• GordoGordo Member Posts: 726
    @acab1975 : As others have mentioned, it's of vital importance to get your LWCO working properly. It is a safety control and so must work. So, I'd replace that McDonnell Miller very soon, even if it seems to be working, and that includes replacing the probe, too.
    The feeder can be rebuilt, or replaced or abandoned... your call on that one.
    Below is a short video of the VXT-24 (second generation) that you appear to have. I'd skip ahead to time index 2:48 to bypass the boring stuff....

    All Steamed Up, Inc.
    "Reducing our country's energy consumption, one system at a time"
    Steam, Vapor & Hot-Water Heating Specialists
    Oil & Gas Burner Service
    Baltimore, MD (USA) and consulting anywhere.
    https://heatinghelp.com/find-a-contractor/detail/all-steamed-up-inc
  • exqheatexqheat Member Posts: 53
    Your attitude is penny wise and a pound foolish. Both devices have their benefits. Having both in good working order will save you in the long run. What sense is it to only use a leaking water fill when you go on vacation. You won't know if it will work, especially if it is only used on vacation. You can always have a cup of coffee with your boiler and see that it is running properly. Not making SURE to yourself that the system is fail safe for you to not be able to attend to it is a certain path to disaster. Other things can happen to you that will take you away from tending to the boiler. Every boiler failure I have seen could have been avoided with proper testing of all boiler controls. It is in the instructions for the controls. Weekly blow offs of Mc D low water fill controls is a must. Changing electronic probes is a must (read instructions) . Testing pressuretrols and cleaning or replacing pig tails is necessary. For a home application a vapor-stat, would be more efficient than a pressuretrol. If the last radiator is warm with 1 OZ of pressure, why give it 2 lbs.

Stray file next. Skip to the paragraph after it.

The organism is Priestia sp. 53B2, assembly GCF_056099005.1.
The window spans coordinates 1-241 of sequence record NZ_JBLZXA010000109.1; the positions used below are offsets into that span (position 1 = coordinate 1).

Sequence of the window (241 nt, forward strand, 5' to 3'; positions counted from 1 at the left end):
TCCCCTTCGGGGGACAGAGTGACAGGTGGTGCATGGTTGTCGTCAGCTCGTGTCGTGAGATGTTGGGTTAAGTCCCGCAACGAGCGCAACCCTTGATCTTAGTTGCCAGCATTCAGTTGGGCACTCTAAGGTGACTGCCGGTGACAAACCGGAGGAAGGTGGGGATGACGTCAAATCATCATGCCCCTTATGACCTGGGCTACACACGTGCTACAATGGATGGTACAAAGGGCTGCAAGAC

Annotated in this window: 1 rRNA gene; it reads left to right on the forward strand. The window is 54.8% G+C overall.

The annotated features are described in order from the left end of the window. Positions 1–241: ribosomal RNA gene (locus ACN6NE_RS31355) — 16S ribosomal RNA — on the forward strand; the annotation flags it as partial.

John Cockerill
    John Cockerill
  • BobCBobC Member Posts: 5,083
    If you think that feeder is leaking by there is an easy test. Feel the pipe a foot away from that feeder. If both sides are cold there i probably water flowing. If both sides are room temperature there is no flow through that pipe.

    If it's leaking by sporadically all bets are off.

    Bob
    Smith G8-3 with EZ Gas @ 90,000 BTU, Single pipe steam
    Vaporstat with a 12oz cut-out and 4oz cut-in
    3PSI gauge
    BillyO
  • acab1975acab1975 Member Posts: 17
    edited March 4
    > @exqheat said:
    > Your attitude is penny wise and a pound foolish.

    it was only a thought.
  • FredFred Member Posts: 8,374
    acab1975 said:

    Maybe the thing to do is keep a functioning auto-feeder, but only turn the water on to it when going on vacation, and leaving it shut off otherwise.

    I read his comment to say that he would keep a functioning water feeder and only turning it on when he is on vacation. I assume that means replacing the one he has with a new one and only using it when he is away for an extended period of time. That makes perfect sense.
  • ethicalpaulethicalpaul Member Posts: 1,515
    I'm not sure it's perfect. I wouldn't want to enable it only when going away. That would seem to increase the chances of coming home to a flooded house.
    1 pipe Utica 112 in Cedar Grove, NJ, 1913 coal > oil > NG
  • FredFred Member Posts: 8,374

    I'm not sure it's perfect. I wouldn't want to enable it only when going away. That would seem to increase the chances of coming home to a flooded house.

    I said "perfect " sense, not the perfect solution because there isn't one. The risk is always there that a pipe could break or a boiler failure could happen and things freeze up or a wiring short happens and burns the house down. The goal is to minimize the risk and leaving the auto feeder off as mush as possible is a smart move. Turning it on when gone for a week or two, minimizes the risk. I mean there are thousands of those units out there. They are relatively reliable.